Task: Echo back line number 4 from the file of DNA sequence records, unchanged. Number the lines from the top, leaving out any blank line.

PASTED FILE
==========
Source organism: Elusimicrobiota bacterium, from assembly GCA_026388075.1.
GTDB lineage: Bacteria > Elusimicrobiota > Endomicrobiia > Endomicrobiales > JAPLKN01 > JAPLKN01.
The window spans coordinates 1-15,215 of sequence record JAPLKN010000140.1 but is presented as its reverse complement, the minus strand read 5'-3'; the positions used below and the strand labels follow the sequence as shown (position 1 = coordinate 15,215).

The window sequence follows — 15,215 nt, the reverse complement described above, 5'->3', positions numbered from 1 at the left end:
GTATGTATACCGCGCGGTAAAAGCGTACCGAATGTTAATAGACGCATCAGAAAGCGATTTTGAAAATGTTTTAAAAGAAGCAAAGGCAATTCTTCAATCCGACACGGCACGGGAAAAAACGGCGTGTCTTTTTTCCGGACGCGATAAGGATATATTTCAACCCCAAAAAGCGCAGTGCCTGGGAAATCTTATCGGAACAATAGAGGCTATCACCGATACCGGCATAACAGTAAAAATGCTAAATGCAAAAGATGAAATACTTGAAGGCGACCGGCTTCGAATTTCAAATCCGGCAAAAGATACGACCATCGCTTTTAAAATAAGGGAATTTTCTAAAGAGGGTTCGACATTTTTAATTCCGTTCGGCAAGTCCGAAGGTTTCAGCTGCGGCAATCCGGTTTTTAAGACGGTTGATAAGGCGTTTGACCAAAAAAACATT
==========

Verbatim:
The window sequence follows — 15,215 nt, the reverse complement described above, 5'->3', positions numbered from 1 at the left end: